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After the Procedure

It is very important that you follow the discharge instructions provided by your doctor or the nursing staff. There are steps you must take to ensure a favorable outcome and to manage your acid reflux. Your doctor will help you:

  • understand possible symptoms that may arise as a result of your treatment and how to treat those symptoms;
  • evaluate your response to the therapy;
  • monitor results over time.

Symptoms after treatment

You may experience chest discomfort, pain, and difficulty swallowing for several days after the procedure. These symptoms can all be managed with medications and will usually go away within three or four days.

Your doctor will prescribe antacid medications to help the healing of the esophagus. For most people, healthy tissue replaces the diseased tissue within three or four weeks.

If you seek care for a digestive issue from any other healthcare provider in the six months following the procedure, the doctor who did the RFA procedure should be consulted.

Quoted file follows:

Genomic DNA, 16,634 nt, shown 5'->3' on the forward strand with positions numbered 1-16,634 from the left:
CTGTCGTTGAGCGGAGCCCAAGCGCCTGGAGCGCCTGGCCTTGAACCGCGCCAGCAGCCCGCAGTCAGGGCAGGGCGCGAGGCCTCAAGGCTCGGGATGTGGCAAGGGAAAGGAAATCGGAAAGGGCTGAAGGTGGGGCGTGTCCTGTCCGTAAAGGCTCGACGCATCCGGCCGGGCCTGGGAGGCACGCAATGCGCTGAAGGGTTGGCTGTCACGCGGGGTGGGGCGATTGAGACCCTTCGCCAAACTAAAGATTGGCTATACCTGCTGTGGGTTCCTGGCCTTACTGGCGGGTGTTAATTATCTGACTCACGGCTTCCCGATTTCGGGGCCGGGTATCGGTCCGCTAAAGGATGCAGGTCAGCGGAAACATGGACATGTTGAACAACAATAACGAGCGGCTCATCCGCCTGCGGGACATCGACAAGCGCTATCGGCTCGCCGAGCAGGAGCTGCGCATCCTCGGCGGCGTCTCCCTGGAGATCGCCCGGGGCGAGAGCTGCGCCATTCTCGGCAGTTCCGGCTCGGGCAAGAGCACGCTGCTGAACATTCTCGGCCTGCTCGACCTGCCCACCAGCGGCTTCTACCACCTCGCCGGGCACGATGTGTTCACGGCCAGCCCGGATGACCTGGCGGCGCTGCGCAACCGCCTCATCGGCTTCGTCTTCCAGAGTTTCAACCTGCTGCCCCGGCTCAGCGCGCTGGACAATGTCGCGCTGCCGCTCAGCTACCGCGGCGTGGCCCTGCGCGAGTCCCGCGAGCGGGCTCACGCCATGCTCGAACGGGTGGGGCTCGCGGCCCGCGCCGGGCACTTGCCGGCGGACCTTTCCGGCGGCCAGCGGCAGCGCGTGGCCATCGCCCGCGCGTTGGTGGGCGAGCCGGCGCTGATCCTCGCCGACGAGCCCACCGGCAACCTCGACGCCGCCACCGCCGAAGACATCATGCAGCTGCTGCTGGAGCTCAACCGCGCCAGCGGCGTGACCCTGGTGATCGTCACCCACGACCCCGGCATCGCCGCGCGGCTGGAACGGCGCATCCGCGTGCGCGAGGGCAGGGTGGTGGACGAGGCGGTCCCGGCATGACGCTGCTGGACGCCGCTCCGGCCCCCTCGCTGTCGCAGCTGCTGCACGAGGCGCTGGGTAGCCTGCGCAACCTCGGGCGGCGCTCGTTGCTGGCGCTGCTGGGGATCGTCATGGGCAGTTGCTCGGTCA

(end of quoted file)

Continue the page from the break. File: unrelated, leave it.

Contact your physician immediately if you experience any of the following:

  • Significant chest pain
  • Difficulty swallowing
  • Fever
  • Bleeding
  • Abdominal pain
  • Difficulty breathing
  • Vomiting
  • Other warning signs provided by the treating physician


After your RFA treatment, your doctor will schedule a follow-up appointment within two to three months to evaluate your progress. If any remaining Barrett's tissue is found, additional therapy may be recommended. Clinical studies have demonstrated that Barrett's tissue can be eliminated with RFA in more than 98% of patients.


Regular monitoring of people diagnosed with Barrett's esophagus is recommended even after RFA therapy. This includes having an upper endoscopy with biopsies on a regular basis for the rest of your life. Your doctor will determine how often you should be evaluated based on the kind of Barrett's esophagus you had.

Acid reflux treatment

Successful elimination of the Barrett's esophagus tissue does not cure the acid reflux or GERD that caused Barrett's. Your doctor will determine how to best manage your long-term acid reflux therapy.

Content provided by BÂRRX Medical Inc. For more information, please visit www.barrx.com.

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